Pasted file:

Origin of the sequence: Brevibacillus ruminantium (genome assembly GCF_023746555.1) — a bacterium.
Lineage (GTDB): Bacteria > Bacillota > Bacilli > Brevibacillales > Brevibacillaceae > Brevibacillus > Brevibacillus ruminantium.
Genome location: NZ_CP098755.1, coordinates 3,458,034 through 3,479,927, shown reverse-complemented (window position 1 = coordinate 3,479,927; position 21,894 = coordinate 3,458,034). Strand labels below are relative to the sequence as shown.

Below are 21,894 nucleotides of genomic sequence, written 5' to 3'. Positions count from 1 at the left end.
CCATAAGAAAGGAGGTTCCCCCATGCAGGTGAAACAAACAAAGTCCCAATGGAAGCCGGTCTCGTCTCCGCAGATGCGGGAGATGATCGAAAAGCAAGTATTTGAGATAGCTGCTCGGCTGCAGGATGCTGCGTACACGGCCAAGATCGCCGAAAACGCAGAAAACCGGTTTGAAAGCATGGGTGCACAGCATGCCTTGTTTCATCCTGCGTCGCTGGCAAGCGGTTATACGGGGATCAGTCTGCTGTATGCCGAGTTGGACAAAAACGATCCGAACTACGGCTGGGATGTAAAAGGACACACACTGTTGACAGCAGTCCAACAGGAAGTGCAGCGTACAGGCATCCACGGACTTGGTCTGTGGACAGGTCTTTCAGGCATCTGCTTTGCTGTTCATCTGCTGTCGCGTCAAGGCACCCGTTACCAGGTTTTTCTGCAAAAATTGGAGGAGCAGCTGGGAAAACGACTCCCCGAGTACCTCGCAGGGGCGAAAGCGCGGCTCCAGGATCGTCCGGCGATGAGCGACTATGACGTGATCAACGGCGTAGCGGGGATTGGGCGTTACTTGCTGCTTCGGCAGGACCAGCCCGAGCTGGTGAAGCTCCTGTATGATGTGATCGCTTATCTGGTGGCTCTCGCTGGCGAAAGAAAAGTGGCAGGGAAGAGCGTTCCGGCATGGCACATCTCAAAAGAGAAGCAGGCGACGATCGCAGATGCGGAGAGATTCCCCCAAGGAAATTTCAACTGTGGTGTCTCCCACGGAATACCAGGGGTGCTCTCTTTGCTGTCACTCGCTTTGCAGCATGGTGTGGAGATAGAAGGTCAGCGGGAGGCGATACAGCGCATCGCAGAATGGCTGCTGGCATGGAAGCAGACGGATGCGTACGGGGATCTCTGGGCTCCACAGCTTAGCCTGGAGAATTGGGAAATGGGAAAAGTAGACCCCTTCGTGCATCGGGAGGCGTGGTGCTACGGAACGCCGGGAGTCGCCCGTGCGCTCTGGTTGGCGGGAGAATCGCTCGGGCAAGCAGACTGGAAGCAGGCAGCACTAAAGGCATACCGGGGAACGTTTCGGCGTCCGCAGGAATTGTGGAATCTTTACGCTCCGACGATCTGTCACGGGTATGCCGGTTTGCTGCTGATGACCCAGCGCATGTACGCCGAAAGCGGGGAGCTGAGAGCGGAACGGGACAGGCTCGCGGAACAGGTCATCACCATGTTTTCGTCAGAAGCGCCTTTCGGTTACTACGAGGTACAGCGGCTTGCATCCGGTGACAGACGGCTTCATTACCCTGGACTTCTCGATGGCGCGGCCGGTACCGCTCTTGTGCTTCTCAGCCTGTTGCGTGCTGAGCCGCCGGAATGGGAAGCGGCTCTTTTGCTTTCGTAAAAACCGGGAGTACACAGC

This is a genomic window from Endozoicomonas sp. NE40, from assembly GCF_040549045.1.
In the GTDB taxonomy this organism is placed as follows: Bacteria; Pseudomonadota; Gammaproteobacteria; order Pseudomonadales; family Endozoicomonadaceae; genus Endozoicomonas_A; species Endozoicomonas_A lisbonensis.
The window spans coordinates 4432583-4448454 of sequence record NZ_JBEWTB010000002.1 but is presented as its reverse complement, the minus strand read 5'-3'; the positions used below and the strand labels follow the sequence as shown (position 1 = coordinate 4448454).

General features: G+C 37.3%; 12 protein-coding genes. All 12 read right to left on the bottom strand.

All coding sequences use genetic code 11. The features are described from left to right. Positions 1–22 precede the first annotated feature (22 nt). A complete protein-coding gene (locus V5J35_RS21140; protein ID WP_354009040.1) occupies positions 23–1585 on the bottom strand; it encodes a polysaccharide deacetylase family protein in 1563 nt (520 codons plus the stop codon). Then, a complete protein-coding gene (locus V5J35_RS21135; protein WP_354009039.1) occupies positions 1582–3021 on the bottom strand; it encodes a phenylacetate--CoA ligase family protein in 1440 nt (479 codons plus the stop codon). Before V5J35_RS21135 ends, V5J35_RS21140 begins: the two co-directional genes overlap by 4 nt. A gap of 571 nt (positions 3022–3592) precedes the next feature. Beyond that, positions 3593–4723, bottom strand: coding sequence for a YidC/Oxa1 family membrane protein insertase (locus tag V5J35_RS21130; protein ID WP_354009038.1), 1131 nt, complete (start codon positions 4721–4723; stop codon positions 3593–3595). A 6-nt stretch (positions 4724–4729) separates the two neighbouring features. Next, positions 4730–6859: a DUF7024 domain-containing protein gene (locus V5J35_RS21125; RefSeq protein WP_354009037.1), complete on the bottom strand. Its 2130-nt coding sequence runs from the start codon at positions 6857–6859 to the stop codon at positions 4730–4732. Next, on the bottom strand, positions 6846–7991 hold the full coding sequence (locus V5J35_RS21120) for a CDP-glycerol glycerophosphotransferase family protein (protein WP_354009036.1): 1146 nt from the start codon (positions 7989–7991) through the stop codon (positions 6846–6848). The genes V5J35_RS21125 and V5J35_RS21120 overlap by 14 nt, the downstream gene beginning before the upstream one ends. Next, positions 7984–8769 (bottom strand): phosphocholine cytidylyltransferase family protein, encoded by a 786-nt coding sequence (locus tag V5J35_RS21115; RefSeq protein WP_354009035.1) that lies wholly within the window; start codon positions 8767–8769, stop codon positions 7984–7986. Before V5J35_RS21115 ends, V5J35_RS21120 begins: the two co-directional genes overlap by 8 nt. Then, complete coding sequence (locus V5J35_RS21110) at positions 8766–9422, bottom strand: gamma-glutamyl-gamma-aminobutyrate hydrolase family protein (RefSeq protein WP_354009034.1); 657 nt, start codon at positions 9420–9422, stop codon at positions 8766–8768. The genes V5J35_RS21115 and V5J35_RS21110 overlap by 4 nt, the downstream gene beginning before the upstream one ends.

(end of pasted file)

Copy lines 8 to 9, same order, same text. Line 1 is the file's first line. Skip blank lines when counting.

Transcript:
The window spans coordinates 4432583-4448454 of sequence record NZ_JBEWTB010000002.1 but is presented as its reverse complement, the minus strand read 5'-3'; the positions used below and the strand labels follow the sequence as shown (position 1 = coordinate 4448454).

General features: G+C 37.3%; 12 protein-coding genes. All 12 read right to left on the bottom strand.